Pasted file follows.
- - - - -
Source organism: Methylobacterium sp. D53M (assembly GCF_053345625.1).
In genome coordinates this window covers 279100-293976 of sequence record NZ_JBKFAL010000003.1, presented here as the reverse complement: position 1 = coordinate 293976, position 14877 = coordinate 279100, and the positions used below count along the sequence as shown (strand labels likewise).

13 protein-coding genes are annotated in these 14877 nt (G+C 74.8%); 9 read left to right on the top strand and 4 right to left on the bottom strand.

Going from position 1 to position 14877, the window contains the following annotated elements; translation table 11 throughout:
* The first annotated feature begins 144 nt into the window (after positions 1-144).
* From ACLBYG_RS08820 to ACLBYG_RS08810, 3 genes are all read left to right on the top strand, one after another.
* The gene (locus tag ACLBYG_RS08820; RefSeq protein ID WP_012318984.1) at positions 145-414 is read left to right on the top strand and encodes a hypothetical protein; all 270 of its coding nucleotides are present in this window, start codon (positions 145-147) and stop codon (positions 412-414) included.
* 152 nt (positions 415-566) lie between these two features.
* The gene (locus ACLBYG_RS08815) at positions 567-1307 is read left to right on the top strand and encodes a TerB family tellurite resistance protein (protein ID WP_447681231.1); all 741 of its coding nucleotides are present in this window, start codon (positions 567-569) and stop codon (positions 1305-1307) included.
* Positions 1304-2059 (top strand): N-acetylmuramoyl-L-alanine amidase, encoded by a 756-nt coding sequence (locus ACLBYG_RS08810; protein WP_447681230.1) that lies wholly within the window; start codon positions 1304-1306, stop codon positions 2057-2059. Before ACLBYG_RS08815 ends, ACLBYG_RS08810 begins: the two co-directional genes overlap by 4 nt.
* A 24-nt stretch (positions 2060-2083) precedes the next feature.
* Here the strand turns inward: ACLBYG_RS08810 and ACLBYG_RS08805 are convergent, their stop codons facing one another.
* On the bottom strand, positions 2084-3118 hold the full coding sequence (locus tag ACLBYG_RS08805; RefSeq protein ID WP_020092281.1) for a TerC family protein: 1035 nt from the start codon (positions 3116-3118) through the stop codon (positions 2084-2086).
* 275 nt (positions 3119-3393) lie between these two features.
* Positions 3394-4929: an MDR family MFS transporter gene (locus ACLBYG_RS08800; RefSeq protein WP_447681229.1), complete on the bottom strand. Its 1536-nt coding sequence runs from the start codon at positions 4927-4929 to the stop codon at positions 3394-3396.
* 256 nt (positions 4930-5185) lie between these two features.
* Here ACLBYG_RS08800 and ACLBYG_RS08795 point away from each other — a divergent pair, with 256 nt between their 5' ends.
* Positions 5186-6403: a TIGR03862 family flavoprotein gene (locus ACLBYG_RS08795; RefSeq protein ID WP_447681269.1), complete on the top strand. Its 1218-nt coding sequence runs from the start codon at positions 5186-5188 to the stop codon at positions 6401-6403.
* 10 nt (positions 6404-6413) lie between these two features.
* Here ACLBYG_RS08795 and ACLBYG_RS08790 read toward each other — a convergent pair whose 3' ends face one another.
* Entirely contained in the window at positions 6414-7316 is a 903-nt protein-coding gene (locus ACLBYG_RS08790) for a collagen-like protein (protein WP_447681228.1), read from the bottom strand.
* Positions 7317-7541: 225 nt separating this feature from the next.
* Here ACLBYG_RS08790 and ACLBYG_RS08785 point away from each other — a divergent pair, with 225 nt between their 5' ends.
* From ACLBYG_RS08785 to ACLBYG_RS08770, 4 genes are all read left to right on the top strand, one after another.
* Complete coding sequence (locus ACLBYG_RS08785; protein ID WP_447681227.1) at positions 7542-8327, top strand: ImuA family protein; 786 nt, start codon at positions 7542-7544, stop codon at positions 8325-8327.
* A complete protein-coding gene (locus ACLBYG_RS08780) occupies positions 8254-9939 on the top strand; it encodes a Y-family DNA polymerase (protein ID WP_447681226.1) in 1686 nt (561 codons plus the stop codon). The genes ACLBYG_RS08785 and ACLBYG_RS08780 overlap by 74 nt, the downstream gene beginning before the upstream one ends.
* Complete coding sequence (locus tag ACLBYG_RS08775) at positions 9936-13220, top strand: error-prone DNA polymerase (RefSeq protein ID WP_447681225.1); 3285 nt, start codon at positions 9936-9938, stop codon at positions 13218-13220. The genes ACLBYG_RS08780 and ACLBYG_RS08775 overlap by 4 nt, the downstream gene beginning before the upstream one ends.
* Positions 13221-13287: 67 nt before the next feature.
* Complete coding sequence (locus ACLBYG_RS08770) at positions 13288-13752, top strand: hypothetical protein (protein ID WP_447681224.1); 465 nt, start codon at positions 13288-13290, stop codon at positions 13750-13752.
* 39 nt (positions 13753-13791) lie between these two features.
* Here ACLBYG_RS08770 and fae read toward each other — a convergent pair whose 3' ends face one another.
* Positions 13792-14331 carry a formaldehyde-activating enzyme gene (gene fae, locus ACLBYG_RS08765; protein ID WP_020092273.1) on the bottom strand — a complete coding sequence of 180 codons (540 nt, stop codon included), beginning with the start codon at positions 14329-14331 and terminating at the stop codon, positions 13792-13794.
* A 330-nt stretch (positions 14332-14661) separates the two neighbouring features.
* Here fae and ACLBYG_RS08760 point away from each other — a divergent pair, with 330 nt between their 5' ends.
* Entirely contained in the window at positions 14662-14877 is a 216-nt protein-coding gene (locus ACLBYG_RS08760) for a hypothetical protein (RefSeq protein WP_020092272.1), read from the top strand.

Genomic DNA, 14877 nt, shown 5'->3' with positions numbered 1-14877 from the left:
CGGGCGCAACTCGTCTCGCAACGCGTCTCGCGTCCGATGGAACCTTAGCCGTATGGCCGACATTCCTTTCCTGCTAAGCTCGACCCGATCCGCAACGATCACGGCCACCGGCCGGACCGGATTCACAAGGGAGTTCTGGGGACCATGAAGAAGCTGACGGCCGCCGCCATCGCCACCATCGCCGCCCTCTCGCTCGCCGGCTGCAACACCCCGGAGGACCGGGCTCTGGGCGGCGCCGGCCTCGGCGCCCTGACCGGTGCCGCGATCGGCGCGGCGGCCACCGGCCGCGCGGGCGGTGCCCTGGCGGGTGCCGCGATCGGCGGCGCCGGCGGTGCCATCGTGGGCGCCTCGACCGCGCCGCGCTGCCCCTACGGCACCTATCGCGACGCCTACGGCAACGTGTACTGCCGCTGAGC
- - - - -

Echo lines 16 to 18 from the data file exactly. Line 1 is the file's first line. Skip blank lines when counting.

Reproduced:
* 256 nt (positions 4930-5185) lie between these two features.
* Here ACLBYG_RS08800 and ACLBYG_RS08795 point away from each other — a divergent pair, with 256 nt between their 5' ends.
* Positions 5186-6403: a TIGR03862 family flavoprotein gene (locus ACLBYG_RS08795; RefSeq protein ID WP_447681269.1), complete on the top strand. Its 1218-nt coding sequence runs from the start codon at positions 5186-5188 to the stop codon at positions 6401-6403.